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New polymer allows researchers to study how proteins fold, function

Vesicles containing the phospholipid DMPE-rhodamine B after Ramamoorthy's polymer has been added. Phospholipids are fatty acids that are critical components of all cell membranes. The polymer breaks the vesicles to form sushi-like nanodiscs. Image courtesy: Ayyalusamy RamamoorthyVesicles containing the phospholipid DMPE-rhodamine B after Ramamoorthy's polymer has been added. Phospholipids are fatty acids that are critical components of all cell membranes. The polymer breaks the vesicles to form sushi-like nanodiscs. Image courtesy: Ayyalusamy RamamoorthyANN ARBOR—University of Michigan biophysicists and chemists have created a new polymer that mimics a cell membrane, allowing proteins found within cell membranes to fold and function naturally in the synthetic material.

This could give researchers the opportunity to study how proteins behave in cells being ravaged by Alzheimer's disease and cancer. The polymer may also be useful for drug delivery systems: It's not harmful to living tissues, and can form large nanodiscs, ranging from approximately eight to 60 nanometers in diameter.

"This kind of nanodisc has been demonstrated by others to be the best mimic for cell membranes, but the main problem with previous nanodiscs is that they're too small—only as big as 20 nanometers in diameter," said lead author Ayyalusamy Ramamoorthy, the Robert W. Parry Collegiate Professor of Chemistry and Biophysics. "We have been able to open the disc to form a bigger, sushi-like disc up to 60 nanometers, a dramatic achievement."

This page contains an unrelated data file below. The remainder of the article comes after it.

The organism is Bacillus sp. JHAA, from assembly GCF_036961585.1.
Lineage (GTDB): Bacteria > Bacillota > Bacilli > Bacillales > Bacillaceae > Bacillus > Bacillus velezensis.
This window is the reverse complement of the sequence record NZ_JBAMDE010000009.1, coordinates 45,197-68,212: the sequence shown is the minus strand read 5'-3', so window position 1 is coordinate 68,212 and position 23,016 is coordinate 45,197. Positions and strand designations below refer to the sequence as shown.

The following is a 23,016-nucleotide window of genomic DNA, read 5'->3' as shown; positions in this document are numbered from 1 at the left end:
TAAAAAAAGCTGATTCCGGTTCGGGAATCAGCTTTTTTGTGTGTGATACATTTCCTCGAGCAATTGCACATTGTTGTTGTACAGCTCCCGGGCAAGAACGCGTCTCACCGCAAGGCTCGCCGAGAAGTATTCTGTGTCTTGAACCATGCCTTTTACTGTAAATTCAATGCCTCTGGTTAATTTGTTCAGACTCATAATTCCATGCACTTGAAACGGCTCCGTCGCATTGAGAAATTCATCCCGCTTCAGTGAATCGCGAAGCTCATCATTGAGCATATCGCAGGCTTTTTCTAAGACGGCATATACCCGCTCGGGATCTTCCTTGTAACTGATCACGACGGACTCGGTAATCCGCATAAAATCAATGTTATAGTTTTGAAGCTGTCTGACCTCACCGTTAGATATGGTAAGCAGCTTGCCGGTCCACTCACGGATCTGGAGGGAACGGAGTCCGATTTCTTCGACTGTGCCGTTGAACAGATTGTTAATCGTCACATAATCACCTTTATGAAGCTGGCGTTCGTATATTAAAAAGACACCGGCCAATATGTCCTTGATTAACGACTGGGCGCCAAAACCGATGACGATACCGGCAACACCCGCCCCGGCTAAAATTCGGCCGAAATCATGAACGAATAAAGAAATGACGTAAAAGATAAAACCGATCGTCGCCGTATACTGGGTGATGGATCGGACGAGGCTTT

Proteins found in the cell membrane are difficult to study by biophysical and biochemical approaches: they sit in a lipid bilayer environment within cell membranes, which is hard to mimic. The Ramamoorthy lab at U-M has designed and synthesized the new polymer, which forms lipid nanodiscs to provide a suitable environment in which these proteins can fold and become structured naturally.

The synthetic polymer breaks large onion-like multilayered lipid structures to form small pieces of lipid bilayers called "nanodiscs." These nanodiscs are shaped like sushi, with the polymer wrapping around a patch of lipid bilayer. When researchers want to study a particular membrane protein, they can reconstitute that protein into the polymer nanodisc in order to examine the protein's structure, protein-to-protein interactions and drug-protein interactions, among other actions.

Researchers then use a technique called nuclear magnetic resonance imaging to image the protein at an atomic level within the nanodisc. These techniques are being developed in the Ramamoorthy lab to study the structures of an enzyme called cytochrome P450, responsible for metabolizing many kinds of medicine, and also to monitor the aggregation of amyloid proteins that are implicated in Alzheimer's disease and type 2 diabetes.

The newly discovered polymer and its ability to form lipid nanodisc will have significant impacts in the atomic-resolution structure determination and functional analysis of a variety of proteins found in the cell membrane.

The study was published in Wiley-VCH and Ramamoorthy's group has filed for a U.S. patent on the polymer.

 

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